How heroes will be selected


The team likely to spearhead the selection of national heroes will have its work cut out if it is to come up with a comprehensive and nationally acceptable final list.

Concerns have already emerged, with some perceived heroes expressing fears that a corrupt process might see them locked out in favour of underserving individuals.

The process will also be complicated by the fact that the final list will have to include both historical as well as modern day heroes drawn from across all spheres.

But the Heroes Bill 2013 proposes a thorough and inclusive process to be driven by the masses.

It recommends that a 13-member National Heroes Council be set up and handed the responsibility of identifying and recommending heroes.

According to the Bill, the council will, through notices in the media, periodically call for proposals for nomination of persons suitable to be recommended for declaration as heroes. The nomination will be made by members of the public and private institutions, among others.

Names of those nominated will then be referred to a committee of the council responsible for vetting before being forwarded to the full council. Upon receipt of the names, the council will apply a set criterion to determine whether the proposed nominees qualify for designation as heroes under the Act.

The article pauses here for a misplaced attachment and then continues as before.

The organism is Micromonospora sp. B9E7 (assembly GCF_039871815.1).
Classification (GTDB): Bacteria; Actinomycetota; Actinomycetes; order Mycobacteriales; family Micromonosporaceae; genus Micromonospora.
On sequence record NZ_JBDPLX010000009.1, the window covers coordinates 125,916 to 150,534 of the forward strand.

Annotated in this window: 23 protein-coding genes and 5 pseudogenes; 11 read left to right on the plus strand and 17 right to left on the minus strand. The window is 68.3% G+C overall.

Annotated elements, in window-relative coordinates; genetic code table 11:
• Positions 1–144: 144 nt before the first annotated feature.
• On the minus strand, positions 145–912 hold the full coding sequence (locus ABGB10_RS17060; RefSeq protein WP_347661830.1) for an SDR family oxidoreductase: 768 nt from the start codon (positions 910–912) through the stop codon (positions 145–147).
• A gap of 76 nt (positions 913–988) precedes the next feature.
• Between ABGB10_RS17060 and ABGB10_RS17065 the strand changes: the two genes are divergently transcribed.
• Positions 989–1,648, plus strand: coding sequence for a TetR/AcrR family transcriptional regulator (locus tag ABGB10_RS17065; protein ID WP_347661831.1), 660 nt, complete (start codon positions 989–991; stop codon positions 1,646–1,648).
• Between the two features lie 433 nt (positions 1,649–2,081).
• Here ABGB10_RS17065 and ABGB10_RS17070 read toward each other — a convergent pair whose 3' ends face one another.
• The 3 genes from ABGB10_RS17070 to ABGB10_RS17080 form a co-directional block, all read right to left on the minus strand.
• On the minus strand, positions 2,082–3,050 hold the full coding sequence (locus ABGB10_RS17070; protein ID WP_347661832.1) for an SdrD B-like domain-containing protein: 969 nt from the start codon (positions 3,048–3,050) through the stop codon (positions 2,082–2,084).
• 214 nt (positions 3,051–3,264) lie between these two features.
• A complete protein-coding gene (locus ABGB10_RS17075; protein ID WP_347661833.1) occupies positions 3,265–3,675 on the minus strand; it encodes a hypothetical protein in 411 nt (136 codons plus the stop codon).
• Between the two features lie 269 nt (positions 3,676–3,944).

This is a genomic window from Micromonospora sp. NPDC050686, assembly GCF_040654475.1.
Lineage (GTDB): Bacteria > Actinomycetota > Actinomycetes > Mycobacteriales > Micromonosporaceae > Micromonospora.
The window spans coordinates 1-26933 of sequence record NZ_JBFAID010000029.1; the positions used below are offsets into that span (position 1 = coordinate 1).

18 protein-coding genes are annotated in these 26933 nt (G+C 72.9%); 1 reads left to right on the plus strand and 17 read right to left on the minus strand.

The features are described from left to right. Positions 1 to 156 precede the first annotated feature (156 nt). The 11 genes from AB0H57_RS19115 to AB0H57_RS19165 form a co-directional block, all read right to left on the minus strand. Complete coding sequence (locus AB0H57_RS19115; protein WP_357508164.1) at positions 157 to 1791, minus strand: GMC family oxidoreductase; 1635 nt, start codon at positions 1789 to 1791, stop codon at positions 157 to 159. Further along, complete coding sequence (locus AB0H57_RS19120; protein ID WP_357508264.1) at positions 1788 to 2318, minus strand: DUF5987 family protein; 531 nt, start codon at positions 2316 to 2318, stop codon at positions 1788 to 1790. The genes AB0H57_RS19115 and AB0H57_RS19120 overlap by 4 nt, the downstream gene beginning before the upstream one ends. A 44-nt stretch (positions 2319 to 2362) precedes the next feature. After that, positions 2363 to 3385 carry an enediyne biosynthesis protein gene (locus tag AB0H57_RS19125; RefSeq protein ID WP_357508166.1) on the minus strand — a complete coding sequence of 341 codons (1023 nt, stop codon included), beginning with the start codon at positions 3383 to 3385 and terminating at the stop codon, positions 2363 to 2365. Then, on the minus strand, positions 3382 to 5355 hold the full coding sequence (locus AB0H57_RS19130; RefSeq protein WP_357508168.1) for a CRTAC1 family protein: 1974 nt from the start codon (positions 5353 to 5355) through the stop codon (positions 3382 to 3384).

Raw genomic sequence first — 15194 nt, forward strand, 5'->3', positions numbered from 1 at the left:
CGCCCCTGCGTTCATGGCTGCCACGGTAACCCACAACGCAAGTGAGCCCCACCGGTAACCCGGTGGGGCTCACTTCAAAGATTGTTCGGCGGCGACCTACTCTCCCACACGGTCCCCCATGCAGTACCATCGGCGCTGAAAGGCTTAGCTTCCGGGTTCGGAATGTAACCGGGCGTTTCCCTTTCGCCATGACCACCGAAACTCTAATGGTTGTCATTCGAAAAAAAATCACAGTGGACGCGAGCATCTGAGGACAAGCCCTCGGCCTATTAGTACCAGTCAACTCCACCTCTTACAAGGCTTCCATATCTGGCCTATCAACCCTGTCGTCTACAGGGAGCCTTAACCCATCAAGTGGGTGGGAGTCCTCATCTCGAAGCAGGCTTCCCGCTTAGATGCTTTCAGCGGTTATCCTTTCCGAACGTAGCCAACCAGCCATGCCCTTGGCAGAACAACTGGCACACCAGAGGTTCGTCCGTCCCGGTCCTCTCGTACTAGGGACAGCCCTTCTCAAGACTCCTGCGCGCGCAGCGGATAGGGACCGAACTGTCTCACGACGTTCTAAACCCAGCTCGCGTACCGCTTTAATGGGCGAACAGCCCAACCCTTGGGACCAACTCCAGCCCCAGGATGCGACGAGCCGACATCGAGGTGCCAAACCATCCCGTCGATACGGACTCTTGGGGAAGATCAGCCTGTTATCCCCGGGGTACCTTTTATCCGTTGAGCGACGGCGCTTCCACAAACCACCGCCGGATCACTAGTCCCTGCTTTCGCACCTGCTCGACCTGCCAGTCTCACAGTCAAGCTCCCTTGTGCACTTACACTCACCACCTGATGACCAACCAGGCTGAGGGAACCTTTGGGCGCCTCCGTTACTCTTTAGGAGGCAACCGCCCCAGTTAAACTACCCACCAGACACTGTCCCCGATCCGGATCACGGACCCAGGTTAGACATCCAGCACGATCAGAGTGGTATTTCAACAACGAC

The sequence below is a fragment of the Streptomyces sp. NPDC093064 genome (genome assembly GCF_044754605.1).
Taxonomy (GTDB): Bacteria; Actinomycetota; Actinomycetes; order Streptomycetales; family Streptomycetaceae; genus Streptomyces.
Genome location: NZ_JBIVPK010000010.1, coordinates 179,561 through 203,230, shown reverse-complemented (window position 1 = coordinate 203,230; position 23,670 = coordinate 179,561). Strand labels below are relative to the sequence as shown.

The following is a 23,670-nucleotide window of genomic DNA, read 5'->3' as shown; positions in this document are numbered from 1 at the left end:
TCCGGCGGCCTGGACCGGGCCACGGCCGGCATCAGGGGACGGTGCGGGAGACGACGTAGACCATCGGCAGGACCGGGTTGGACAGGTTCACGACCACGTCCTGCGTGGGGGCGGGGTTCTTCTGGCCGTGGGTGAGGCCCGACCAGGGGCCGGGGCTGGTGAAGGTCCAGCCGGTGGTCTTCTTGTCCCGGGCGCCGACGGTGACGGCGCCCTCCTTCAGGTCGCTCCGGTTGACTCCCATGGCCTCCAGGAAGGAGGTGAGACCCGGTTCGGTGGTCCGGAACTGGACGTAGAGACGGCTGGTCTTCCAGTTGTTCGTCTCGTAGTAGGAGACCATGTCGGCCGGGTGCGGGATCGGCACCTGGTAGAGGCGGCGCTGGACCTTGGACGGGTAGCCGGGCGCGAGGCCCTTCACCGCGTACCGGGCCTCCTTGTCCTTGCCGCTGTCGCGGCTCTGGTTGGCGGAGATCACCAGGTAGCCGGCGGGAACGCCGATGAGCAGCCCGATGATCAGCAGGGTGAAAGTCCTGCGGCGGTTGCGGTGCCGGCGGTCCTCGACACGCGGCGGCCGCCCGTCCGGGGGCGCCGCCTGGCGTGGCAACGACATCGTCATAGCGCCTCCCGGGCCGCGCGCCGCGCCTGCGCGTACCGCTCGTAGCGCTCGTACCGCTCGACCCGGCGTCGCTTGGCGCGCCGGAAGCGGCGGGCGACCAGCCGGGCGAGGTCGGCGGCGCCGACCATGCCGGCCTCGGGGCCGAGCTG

It shall then publish the names of persons proposed to be declared heroes in at least two national newspapers and invite objections from members of the public who deem the proposed honour as not deserved. Details to be included in the adverts include a brief summary of the achievements for which such declaration is proposed to be made.

The council shall then consider all objections received and eventually prepare a final list to be forwarded to the president for declaration.

“The names of all persons declared as heroes shall be notified by the president by notice in the (Kenya) Gazette,” the Bill reads in part.

The approved heroes will then be officially invested with the honour by the president during Mashujaa Day, which is celebrated on October 20 of every year.

Recognised heroes who will be involved in misconduct will be censured, or have all the privileges withdrawn and their names removed from the Heroes’ Register.

Cases of misconduct will include conviction by a court and imprisonment by a court of law or involvement in conduct that the council deems unbecoming of a person declared to be a hero.